Americans' status with their finances? It's complicated.

There’s seldom good news about Americans’ debts. Just in the past few weeks, has reported…

Can it get any worse? When it comes to money, sure it can.

In September, an organization called The Wage Authority Group announced that “wage theft costs American workers $50 billion annually.” Wage theft is the polite way of describing employers who force their employees to work off the books, work for below minimum wage, or work overtime without being compensated for it.

“The prevalence of wage theft in our country is shameful,” says Jason Thompson, an attorney with the group. “Every working person deserves to be paid fairly and fully for their labor.”

How much is $50 billion? Basically, $51 per American employee per week.

That’s a truly terrible crime, and it makes a financial counselor like me wonder: If wage theft was eradicated, how much more personal debt could Americans pay off?

Then I read a Harris Poll about long-term care, and I know most Americans won’t use extra cash to pay down debt. They’ll simply buy more.

Only a week after the wage theft report, this poll of more than 2,00 adults, commissioned by insurance firm OneAmerica, claimed…

More than half (55 percent) said they’d use Medicare or health insurance, even though in most cases, neither will pay for long-term assistance with daily activities.

Another 13 percent said they’d pay for long-term care on their credit cards. Let’s be clear about this: They’re in long-term care and not working. How will they pay off these credit cards?

The same day this Harris Poll was released, announced its own poll under this depressing headline: “29 Million Carrying Credit Card Debt for 2-Plus Years.”

Of that big number, more than half — 15 million — have been in credit card debt for at least five years.

To conclude: A sizable number of Americans are being denied money they’ve earned, most of them have no provisions for their own end-of-life care, and even now, millions are years behind on their credit cards.

What could possibly be the good news?

It’s quite possible that our nation’s personal finances have become so dire, Americans are starting to buckle down. The signs may be small, but I’ll take them.

The American Payroll Association announced last month, “48 percent of employees in America want a bigger paycheck rather than a larger tax refund.”

That’s progress indeed. Financial counselors like me have always shaken our heads at Americans who give the federal government more money than they owe, only to have Uncle Sam give it back in the form of a tax refund.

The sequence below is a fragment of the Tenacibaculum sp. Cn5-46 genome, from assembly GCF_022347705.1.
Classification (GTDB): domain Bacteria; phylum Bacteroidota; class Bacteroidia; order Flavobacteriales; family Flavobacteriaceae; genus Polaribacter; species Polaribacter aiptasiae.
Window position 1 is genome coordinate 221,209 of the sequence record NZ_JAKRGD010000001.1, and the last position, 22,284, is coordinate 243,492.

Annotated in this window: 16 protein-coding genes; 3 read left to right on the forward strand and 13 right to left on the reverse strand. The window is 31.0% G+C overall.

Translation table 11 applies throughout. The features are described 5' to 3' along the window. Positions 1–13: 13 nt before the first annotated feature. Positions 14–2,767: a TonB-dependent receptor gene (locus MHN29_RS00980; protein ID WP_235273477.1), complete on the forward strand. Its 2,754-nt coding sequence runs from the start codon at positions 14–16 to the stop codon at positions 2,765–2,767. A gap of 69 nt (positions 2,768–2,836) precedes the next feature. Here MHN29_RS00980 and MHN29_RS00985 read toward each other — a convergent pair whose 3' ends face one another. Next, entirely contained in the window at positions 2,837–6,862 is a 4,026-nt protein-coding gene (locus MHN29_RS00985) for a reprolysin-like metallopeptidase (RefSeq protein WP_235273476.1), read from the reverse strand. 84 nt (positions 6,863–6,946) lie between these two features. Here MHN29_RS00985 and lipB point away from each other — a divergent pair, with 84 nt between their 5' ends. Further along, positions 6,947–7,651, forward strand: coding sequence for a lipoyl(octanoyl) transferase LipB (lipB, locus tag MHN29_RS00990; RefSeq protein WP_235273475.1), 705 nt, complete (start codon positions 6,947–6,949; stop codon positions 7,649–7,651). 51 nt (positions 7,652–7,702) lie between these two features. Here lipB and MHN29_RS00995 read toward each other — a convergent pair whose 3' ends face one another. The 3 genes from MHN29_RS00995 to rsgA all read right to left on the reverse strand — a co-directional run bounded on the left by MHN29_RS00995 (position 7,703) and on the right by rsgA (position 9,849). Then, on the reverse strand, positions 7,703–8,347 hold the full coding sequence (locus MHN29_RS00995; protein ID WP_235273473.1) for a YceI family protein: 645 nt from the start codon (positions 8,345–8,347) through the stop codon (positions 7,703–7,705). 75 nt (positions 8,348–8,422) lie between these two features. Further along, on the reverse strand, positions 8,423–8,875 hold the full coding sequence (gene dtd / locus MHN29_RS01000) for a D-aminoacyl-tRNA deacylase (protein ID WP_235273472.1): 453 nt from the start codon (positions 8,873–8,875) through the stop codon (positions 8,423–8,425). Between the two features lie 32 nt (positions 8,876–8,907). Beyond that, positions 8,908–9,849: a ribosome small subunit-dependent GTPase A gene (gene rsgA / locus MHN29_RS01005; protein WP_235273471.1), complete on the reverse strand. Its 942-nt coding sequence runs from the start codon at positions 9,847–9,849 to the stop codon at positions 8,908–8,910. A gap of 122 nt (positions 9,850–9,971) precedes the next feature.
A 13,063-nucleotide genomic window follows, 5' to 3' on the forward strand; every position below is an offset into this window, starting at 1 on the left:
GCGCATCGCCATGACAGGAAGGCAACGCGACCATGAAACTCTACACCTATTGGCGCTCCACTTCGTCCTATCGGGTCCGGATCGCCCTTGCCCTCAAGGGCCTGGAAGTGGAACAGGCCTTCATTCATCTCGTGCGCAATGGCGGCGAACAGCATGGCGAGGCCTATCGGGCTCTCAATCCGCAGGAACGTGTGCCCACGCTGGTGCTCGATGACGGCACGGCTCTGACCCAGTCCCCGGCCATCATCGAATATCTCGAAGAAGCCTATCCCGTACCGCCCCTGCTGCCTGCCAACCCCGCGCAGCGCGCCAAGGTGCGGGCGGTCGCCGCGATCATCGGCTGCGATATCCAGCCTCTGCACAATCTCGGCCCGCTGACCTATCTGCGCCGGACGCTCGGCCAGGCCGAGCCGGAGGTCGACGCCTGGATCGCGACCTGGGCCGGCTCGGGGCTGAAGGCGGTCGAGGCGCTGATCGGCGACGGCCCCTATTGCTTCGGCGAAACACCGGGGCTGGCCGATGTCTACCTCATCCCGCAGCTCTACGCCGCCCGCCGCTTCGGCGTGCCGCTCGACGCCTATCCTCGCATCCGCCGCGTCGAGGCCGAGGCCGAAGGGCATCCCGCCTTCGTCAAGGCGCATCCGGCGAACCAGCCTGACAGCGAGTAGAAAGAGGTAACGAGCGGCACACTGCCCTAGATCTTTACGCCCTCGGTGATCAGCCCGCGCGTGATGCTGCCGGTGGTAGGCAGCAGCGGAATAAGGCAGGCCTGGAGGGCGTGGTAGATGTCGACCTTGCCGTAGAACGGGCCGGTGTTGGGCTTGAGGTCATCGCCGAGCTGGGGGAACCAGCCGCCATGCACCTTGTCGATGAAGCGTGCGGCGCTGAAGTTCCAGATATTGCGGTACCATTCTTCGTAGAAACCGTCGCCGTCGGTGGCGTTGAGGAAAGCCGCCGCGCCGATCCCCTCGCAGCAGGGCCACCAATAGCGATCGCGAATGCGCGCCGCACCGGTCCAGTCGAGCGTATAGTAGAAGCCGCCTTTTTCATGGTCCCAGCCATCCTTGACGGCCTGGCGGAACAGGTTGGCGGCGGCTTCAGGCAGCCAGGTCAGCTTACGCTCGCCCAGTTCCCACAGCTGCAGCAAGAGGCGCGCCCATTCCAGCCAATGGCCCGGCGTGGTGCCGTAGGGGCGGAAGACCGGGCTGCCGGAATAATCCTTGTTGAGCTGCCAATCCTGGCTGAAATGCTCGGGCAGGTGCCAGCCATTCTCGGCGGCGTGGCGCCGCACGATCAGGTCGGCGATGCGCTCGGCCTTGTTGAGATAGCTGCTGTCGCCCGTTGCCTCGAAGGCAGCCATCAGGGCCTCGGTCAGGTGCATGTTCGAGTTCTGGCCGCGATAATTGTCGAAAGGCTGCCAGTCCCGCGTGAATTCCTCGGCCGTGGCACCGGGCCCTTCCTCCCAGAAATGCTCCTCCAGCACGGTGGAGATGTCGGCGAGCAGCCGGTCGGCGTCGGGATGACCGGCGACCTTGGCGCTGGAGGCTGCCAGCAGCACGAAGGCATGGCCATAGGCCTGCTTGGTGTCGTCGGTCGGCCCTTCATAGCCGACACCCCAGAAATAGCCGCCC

This forced savings robs Americans of either interest on investing that money or (much more likely these days) saving on the interest charged them on their credit cards. With the average tax refund standing at $2,860, and the average credit card interest rate hovering around 15 percent, using that money to pay down balances can really make a difference year after year.

Another good sign from employment website “The annual median base pay in the United States grew 1.8 percent year over year in September 2017 to $51,491.”

Taken together, this might mean Americans are getting smarter with the money they have, and they’re slowly making more of it. That’s certainly not a trend yet, but if it becomes one, I’ll be cautiously optimistic about that the next recession can be delayed.

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About the Author

Howard Dvorkin, CPA

Howard Dvorkin, CPA

I’m a certified public accountant who has authored two books on getting out of debt, Credit Hell and Power Up, and I am one of the personal finance experts for I have focused my professional endeavors in the consumer finance, technology, media and real estate industries creating not only, but also Financial Apps and Start Fresh Today, among others. My personal finance advice has been included in countless articles, and has appeared in the New York Times, the Washington Post, Forbes and Entrepreneur as well as virtually every national and local newspaper in the country. Everyone should have a reason for living that’s bigger than themselves, and besides my family, mine is this: Teaching Americans how to live happily within their means. To me, money is not the root of all evil. Poor money management is. Money cannot buy happiness, but going into debt always buys misery. That’s why I launched I’m glad you’re here.

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